Let’s begin with some slow breathing to help you prepare for this Stoic mediation.
Close your eyes and breathe a little slower and a little bit deeper than usual. Breathe in through your nose down to your belly and then out slowly through your nose. As I count from one to three try to follow my voice as you breathe in slowly and then out slowly. Breathing in 2. 3 . Breathing out 2.3 . 1 2 3 in 1 2 3 out 123 in 123 out [pause] You might now like to count silently to yourself now whilst I keep quiet [pause]. If you get distracted, that’s normal. Just bring your attention back to your breathing [pause}
If you want to slow it down more breathing in and out to 4 that’s good too. [pause 1 minute] Well done.
Now I’d like you to recall in your mind’s eye an image of Basil Fawlty thrashing his car. He’s such a vivid reminder of how an absence of Stoicism can cause problems . When we are bothered about things outside our control we are likely to get angry, anxious and upset and to be frank can end up looking rather silly. So bring to mind now just how silly Basil looks when he is thrashing his car.[pause[
So how could Stoicism have helped Basil?
Seneca advises us to bring to mind an ideal Stoic adviser.
“Cherish someone of good character and keep them always in your mind. Then live as if they were watching you , and order all your actions as if they saw them”.
An Ideal Stoic adviser might well begin telling Basil about the classic Stoic wisdom similar to the Serenity Prayer The adviser would say to Basil: “Don’t try to control what you can’t control. Learn to accept what is outside your control with serenity. Focus only on the aspects of a situation that you can control. Now the main thing you can control is yourself. You can choose to be the best version of yourself in a situation, a person of excellent character, a virtuous person. There are four key virtues that make an excellent character –self-control , justice, wisdom and courage - so let’s think about how you can develop each them.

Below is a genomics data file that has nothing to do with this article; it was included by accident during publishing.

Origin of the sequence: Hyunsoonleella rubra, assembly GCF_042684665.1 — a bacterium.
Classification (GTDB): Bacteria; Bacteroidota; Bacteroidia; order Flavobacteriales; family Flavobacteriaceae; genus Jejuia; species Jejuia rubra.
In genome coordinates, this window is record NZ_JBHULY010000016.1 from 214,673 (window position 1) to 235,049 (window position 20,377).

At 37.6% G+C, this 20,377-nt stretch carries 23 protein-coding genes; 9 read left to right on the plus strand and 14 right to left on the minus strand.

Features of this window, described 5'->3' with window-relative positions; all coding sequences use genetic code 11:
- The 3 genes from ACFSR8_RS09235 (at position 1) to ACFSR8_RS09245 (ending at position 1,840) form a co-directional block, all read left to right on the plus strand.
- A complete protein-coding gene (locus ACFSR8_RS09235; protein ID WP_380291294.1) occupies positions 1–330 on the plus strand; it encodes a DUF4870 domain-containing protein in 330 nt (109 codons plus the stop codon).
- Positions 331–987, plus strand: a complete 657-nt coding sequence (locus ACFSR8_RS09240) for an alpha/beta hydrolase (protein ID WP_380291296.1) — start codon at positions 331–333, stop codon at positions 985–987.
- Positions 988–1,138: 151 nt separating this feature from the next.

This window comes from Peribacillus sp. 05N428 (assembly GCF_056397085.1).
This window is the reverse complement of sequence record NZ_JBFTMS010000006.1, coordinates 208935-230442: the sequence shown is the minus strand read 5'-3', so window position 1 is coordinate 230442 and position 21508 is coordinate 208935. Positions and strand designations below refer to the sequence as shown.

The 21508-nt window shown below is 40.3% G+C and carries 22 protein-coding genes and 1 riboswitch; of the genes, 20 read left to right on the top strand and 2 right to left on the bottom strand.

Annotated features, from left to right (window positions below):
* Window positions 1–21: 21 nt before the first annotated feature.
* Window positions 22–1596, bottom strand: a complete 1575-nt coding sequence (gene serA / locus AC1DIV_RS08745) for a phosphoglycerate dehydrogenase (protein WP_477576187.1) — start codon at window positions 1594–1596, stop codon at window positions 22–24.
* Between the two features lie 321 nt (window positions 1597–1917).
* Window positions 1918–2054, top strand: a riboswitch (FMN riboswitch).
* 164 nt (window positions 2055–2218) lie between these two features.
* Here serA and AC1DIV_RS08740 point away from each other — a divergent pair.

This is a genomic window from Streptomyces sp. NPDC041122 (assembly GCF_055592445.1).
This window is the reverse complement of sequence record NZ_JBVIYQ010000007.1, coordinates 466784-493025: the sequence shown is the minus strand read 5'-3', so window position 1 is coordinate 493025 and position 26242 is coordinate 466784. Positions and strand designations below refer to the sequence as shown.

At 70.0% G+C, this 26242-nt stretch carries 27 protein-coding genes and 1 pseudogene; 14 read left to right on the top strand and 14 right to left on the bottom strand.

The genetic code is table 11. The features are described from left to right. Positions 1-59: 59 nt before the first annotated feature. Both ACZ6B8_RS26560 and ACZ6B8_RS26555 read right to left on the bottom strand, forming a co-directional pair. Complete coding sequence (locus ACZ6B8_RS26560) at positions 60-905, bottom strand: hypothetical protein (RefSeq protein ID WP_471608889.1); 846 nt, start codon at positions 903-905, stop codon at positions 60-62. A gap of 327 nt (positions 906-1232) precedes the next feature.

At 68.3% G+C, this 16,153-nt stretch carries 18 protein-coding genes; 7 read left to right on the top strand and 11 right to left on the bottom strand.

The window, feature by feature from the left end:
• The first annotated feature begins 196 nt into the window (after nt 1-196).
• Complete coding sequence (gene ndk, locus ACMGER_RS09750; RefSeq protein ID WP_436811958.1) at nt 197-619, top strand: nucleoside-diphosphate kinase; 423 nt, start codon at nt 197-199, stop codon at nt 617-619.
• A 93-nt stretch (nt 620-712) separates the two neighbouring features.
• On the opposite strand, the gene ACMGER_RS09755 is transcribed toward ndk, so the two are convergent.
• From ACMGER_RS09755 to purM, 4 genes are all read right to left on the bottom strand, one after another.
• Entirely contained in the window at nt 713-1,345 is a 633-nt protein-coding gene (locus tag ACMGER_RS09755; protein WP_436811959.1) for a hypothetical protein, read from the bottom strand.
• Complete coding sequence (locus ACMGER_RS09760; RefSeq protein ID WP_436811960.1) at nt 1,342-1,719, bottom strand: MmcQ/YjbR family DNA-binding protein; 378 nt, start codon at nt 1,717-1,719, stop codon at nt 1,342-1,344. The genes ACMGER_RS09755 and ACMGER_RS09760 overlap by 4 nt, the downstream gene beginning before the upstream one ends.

Unless you are a perfect Stoic sage, which frankly you aren’t Basil, you need self-control. Slow calming breathing like we’ve just practised is one way to calm yourself down enough to enable you to postpone action until you can think more clearly about things and so be more self-controlled.
You also need to develop a sense of justice to take into account the interests of other people – so think for a moment about the other parties affected by you, and try to see things from their point of view as well as your own.
You require practical wisdom to work out the best option, using your experience and asking wise questions like “what would I advise a friend in this situation?” and “what really matters here?”
Finally having decided the right thing you may well also need the courage to get out of your comfort zone and do the right thing.